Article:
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Awesome, great job. Take your time and that 12 miles wil be no problem. It's probably an hour tops, and you will get in shape really quickly.
Hour tops for 12 miles... aha... i do 8 miles and i take a little over an hour...
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Old 07-27-08, 01:30 PM   #7
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I'd use more than a basic cable lock if I were you.

I just bought a Kryptonite New York 3000 from Performance for around $55.
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Old 07-29-08, 12:53 PM   #8
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The bike:

and the rusty spot on the top tube, which will get touched up shortly:
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Old 07-29-08, 12:54 PM   #9
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Originally Posted by cod.peace View Post
In my, oh, 6-week hunt for a bike for mostly commuting purposes (12.5 miles each way, suburban/urban roads), I've ridden several bikes, read "Effective Cycling" and "Bicycling Science" cover-to-cover,
Wait, you read Bicycling Science cover to cover? You're crazy. I got halfway through (into the braking chapter) and gave up because I decided I'd rather be riding than reading about riding.
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Old 07-29-08, 01:26 PM   #10
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Wait, you read Bicycling Science cover to cover? You're crazy. I got halfway through (into the braking chapter) and gave up because I decided I'd rather be riding than reading about riding.
I didn't have a bike yet, I was on a beach on Cape Cod, and sometimes it's fun to put that PhD in physics to good use once in a while
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Old 07-29-08, 01:39 PM   #11
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I didn't have a bike yet, I was on a beach on Cape Cod, and sometimes it's fun to put that PhD in physics to good use once in a while
Oh, a PhD in physics. Okay, that explains it.

(Only a BS in Materials Engineering here... and I ended up working in IT, so that explains THAT.)
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Old 07-29-08, 01:40 PM   #12
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Great bike! Congrats! A little off-topic, but I love the New Balance Factory Outlet. I used to live in Brighton and would go there from time to time. Now I stop by whenever I'm in Boston. I have a similar bright yellow shirt made by Asics. (I found it online and wear the same Asics shirts in darker colors when I run.) Being as visible as possible while cycling is my top priority.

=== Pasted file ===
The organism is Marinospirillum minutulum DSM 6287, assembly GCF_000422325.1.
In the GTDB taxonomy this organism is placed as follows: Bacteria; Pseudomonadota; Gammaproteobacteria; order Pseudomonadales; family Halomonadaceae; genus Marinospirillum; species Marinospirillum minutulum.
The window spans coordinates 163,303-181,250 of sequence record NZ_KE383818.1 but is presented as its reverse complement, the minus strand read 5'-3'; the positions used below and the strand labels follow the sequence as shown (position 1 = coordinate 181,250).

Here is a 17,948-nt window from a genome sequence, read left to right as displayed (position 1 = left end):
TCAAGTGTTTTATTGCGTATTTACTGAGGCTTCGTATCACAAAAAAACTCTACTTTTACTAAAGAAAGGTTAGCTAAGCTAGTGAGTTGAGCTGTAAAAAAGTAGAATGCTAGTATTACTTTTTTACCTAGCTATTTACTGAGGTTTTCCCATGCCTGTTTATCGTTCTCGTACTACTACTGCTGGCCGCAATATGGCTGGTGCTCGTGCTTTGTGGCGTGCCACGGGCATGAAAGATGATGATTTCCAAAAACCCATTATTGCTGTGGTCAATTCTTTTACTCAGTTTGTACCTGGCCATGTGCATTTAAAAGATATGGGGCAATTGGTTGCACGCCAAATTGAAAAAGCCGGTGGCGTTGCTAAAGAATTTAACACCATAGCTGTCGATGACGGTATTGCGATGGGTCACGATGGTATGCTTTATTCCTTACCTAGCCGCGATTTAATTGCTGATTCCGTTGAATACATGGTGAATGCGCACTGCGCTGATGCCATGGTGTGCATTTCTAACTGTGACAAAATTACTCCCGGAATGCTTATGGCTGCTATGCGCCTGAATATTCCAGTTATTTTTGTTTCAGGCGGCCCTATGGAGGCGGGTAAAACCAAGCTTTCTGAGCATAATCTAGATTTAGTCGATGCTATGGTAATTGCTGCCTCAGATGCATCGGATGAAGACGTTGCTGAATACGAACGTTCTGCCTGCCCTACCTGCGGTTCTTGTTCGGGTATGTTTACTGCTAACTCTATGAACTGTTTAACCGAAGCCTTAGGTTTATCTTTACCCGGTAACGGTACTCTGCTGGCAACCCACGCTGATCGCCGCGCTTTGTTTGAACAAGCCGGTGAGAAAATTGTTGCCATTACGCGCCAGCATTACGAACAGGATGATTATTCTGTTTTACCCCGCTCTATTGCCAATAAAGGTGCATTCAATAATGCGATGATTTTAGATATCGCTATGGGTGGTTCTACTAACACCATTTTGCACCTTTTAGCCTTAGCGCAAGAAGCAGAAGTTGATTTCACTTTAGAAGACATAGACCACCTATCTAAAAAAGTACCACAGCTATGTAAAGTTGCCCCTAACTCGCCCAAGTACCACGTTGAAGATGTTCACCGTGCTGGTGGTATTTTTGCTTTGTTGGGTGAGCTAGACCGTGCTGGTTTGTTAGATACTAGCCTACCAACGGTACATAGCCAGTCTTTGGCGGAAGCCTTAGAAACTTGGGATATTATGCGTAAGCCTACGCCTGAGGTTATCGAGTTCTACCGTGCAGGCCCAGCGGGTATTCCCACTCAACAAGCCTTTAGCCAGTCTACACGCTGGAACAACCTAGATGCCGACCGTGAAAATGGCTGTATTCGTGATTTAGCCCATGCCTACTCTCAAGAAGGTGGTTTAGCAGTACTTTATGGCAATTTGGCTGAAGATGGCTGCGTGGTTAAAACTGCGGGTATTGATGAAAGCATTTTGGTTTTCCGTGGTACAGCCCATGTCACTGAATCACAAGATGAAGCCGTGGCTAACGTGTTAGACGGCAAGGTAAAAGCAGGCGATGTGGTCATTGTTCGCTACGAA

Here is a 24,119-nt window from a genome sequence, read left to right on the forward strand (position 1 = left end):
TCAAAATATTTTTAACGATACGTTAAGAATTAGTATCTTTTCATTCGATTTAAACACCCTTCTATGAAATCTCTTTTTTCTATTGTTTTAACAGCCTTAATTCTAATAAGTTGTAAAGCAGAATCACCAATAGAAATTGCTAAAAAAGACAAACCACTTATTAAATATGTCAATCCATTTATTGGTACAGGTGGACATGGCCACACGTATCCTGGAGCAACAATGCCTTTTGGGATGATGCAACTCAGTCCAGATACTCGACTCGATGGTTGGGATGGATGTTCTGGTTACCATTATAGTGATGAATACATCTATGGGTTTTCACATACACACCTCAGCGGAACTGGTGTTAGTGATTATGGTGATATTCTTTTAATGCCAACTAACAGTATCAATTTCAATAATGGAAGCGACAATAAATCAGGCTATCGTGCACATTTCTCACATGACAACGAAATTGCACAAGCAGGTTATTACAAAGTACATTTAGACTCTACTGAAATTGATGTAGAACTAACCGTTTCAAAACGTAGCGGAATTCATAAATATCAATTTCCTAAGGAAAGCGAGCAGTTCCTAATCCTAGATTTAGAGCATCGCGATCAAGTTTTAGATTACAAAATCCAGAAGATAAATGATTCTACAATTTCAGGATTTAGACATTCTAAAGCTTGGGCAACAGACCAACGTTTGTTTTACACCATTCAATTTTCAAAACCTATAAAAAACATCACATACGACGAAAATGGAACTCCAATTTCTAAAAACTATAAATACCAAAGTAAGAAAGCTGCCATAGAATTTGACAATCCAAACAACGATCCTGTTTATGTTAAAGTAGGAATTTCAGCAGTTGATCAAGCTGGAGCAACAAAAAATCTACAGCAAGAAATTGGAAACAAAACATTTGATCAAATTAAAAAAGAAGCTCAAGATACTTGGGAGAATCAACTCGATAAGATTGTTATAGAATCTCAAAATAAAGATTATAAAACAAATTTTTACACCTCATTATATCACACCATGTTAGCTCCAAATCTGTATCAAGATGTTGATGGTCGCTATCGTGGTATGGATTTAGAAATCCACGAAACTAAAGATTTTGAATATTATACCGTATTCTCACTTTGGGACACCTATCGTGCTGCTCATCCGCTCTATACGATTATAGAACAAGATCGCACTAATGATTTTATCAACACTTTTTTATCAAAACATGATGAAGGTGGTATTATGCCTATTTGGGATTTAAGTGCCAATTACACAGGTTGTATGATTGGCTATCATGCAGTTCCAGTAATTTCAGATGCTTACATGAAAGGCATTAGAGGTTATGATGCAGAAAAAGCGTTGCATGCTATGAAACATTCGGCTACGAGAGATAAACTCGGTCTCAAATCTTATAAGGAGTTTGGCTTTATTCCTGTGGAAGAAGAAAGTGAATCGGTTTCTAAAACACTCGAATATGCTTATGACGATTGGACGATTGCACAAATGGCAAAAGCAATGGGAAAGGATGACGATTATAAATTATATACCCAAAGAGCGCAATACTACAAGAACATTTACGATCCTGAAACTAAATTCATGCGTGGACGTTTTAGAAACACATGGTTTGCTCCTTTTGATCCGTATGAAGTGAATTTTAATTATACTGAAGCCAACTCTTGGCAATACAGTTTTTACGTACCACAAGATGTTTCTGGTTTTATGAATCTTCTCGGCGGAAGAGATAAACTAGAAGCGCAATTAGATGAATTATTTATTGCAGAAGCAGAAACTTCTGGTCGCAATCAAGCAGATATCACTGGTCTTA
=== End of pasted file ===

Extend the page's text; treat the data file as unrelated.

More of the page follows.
I agree with the comment about using more than just a cable lock. I have an OnGuard Bulldog mini-lock. Here's a short article by Sheldon Brown on lock strategy. http://www.sheldonbrown.com/lock-strategy.html
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Old 07-29-08, 01:40 PM   #13
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Nice ride!


ps-> I would like to use a mini-U but I don't think one would be able to reach around my big apple + fender (that's not a euphemism)
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Old 07-29-08, 01:42 PM   #14
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That is a useful, great looking bike. Have fun!
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Old 07-29-08, 01:55 PM   #15
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Oh, a PhD in physics. Okay, that explains it.

(Only a BS in Materials Engineering here... and I ended up working in IT, so that explains THAT.)
Well, there are some interesting mods that can be made using liquid metal cooling systems . . .
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Old 07-29-08, 02:12 PM   #16
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Well, there are some interesting mods that can be made using liquid metal cooling systems . . .
All I've done to my cheap Nashbar frame+fork so far is to hack off the disc brake tabs and liberally rustproof the whole thing. Does that count?
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Old 07-29-08, 02:24 PM   #17
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All I've done to my cheap Nashbar frame+fork so far is to hack off the disc brake tabs and liberally rustproof the whole thing. Does that count?
I'd call that a "hack(saw)".